...This year is almost 1/12th over! If you didn't quite get those resolutions made yet I have another idea. Make a resolution for each month. Like January might be to get the roses pruned (if that is it, better hurry because the month is almost gone!) Each month you can focus on that resolution. Be sure it is something appropriate for that time of year. February might be for cutting back and dividing perennials. (Be sure to pot up a few of the divisions for the plant sale so they have a nice start on strong roots.) Or if the term Resolution is too threatening, how about Garden Goals? Or they could be more general like plant something new, or add natives to the garden. Maybe go on a tour - either with the club or on your own. Relax in the garden with friends - great for the summer, or maybe the spring if that is the time your garden looks most spectacular. Read a book about gardening or start a journal, or even document your garden in photos.

..this is a good time of year to be planting so that they are ready to start rooting and growing as soon as the soil warms up. Surely it is going to warm up sometime soon. Think about some flowers or foliage of a contrasting color to what is already there. If you have yellow or pink roses, how about blue or lavender flowers. Magenta foliage looks great with yellow flowers too.

..Think about planting milkweed plants for the Monarch butterflies. They need all the help they can get because their numbers and feeding grounds are being taken over by development. Our local nurseries sell the proper milkweed variety for this area. They don't require a lot of care so you can put them in a corner or area that you need to fill in. Just remember that in all cases where you are trying to attract butterflies that you will also get caterpillars because that is where they come from! When pruning and cleaning, look for the chrysalises (odd shaped cocoon like things) and don't throw them away with the cuttings.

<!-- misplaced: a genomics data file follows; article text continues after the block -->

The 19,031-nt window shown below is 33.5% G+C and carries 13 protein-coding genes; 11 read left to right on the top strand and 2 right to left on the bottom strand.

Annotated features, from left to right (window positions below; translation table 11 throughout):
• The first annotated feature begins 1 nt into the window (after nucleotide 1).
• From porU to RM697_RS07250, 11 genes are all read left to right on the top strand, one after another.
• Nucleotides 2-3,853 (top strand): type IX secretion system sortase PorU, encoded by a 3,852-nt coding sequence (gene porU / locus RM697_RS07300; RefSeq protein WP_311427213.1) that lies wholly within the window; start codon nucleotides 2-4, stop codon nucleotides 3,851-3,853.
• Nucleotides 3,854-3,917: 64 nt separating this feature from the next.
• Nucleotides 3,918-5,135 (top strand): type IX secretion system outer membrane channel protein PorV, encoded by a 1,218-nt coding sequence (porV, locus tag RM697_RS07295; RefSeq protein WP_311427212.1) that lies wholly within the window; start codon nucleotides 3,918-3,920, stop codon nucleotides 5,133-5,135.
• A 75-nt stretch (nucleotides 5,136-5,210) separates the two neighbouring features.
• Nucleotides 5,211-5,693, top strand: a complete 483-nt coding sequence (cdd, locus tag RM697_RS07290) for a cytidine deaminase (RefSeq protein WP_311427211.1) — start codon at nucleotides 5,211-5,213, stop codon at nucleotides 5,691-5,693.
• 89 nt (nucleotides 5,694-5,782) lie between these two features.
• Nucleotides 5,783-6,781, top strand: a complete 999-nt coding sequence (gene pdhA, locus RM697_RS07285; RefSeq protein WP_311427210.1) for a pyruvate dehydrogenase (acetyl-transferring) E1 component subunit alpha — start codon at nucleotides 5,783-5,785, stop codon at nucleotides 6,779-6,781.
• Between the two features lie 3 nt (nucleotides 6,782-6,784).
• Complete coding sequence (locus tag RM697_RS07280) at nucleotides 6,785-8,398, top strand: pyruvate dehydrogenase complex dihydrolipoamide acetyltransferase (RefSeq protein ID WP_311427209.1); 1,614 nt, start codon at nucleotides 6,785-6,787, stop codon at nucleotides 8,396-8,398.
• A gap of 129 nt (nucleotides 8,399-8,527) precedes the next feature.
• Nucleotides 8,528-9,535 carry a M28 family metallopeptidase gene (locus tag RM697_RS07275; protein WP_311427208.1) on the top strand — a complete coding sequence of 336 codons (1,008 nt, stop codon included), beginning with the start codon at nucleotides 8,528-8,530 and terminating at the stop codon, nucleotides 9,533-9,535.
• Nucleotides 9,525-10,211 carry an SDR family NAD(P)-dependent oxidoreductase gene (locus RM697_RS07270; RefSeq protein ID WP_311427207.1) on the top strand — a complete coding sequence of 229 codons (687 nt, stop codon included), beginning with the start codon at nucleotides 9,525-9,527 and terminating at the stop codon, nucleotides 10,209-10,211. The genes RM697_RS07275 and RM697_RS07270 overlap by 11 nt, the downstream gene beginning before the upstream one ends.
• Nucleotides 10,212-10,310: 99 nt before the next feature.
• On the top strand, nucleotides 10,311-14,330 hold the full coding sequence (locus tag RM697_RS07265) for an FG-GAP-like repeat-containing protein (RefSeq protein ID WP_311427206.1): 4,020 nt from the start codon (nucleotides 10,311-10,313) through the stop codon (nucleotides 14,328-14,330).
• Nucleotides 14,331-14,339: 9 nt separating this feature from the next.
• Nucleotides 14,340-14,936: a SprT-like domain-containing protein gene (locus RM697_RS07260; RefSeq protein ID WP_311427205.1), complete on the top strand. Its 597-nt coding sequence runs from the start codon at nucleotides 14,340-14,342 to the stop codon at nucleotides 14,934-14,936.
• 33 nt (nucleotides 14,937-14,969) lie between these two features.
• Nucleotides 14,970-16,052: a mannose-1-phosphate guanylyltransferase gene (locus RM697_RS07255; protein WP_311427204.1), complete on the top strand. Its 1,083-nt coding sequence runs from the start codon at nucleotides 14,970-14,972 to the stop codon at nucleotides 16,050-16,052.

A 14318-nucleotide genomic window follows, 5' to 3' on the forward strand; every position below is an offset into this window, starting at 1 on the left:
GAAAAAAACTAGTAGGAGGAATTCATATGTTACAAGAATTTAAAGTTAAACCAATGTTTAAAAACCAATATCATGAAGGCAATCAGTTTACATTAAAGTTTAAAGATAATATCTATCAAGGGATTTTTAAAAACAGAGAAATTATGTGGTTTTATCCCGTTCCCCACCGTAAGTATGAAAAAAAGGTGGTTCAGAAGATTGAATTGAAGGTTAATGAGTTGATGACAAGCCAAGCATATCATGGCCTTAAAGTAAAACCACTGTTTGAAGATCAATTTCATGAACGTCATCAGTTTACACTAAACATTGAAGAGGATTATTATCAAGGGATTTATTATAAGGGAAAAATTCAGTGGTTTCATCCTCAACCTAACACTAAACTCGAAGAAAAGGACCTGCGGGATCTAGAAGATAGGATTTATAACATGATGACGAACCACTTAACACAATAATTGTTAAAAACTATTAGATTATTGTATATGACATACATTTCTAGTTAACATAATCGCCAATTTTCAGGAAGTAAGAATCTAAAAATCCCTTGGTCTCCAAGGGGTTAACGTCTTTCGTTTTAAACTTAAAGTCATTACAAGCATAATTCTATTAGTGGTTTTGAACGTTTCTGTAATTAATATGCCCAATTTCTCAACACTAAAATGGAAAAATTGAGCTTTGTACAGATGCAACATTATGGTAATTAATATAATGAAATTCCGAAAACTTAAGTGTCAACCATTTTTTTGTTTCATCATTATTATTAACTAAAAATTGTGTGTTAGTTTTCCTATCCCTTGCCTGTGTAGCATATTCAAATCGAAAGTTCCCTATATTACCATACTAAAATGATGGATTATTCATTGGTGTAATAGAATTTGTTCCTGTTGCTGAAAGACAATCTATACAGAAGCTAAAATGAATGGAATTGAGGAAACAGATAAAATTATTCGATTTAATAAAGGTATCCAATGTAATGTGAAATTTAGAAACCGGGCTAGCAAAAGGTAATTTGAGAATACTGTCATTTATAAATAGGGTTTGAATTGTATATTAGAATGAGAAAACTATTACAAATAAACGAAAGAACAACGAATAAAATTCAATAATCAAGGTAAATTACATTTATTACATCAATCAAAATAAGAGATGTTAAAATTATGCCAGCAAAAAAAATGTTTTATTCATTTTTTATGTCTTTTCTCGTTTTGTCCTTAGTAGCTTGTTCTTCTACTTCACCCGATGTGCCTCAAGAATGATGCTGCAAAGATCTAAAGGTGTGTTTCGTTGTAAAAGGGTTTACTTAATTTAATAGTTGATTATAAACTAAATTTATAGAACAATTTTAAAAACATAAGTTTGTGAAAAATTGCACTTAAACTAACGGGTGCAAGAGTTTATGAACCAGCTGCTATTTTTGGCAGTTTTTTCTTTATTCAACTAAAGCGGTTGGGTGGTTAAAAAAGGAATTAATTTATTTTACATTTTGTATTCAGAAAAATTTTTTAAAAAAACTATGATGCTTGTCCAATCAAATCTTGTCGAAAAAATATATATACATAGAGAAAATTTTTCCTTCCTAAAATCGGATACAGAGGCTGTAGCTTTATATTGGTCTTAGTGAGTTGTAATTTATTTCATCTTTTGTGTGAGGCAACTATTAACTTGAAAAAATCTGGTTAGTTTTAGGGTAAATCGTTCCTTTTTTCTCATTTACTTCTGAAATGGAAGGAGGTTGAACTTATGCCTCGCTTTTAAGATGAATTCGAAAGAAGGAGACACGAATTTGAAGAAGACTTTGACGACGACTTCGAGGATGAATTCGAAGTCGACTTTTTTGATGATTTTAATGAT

..so many insects are such helpers in the garden. I was just reading about hover flies or flower flies. They not only help to pollinate plants, they also lay their grubs where they think aphids will be because that is what the grubs eat when they emerge! If you look very closely at the aphids on your roses, you may see them being devoured by the hover fly grubs. Hover fly's favorite plants are; Aster, Milkweed, roses, and sweet alyssum. Also, know how to tell the difference between flies and bees or wasps? Flies have two wings while bees and wasps have four. Also wasps have a cinched in waist. Bees are hairy (all the better to pollinate with, my dear), but flower flies are shiny (and look more like a wasp to me but they don't have a cinched in waist). I know some of you don't like to get close enough to flying insects to tell the difference, but, really, more of them are doing good than harm.

..this is an excellent time to start a garden Journal (or add to if you have started one before). Maybe that's a good garden goal for this month. Note what you are putting in the garden so you can tell how long it took to sprout or bloom or produce edible parts. From year to year you can see if things are starting to bloom at the same time and be your own documenting of climate change. There are many formats online for journals and that is handy if you have a tablet or something you can have out in the garden with you or if you can remember everything until you get back in the house and cleaned up to add it in. I have lived in my house for 50 years and my journals definitely run in fits and spurts but it is fun to see what happened eons ago and also what plants are still here and performing just fine. And those I forgot all about planting and wonder what happened to them!

...cut grasses and perennials way, way back before the new growth starts to emerge and it will be so much easier! You can cut back hibiscus, geraniums, fuchsia, and lantana and almost all winter tender plants. We will undoubtedly get more frost and maybe some freezes still so wait until the end of the month if chilly days and nights continue. If freeze is predicted, be sure all plants but succulents are watered well!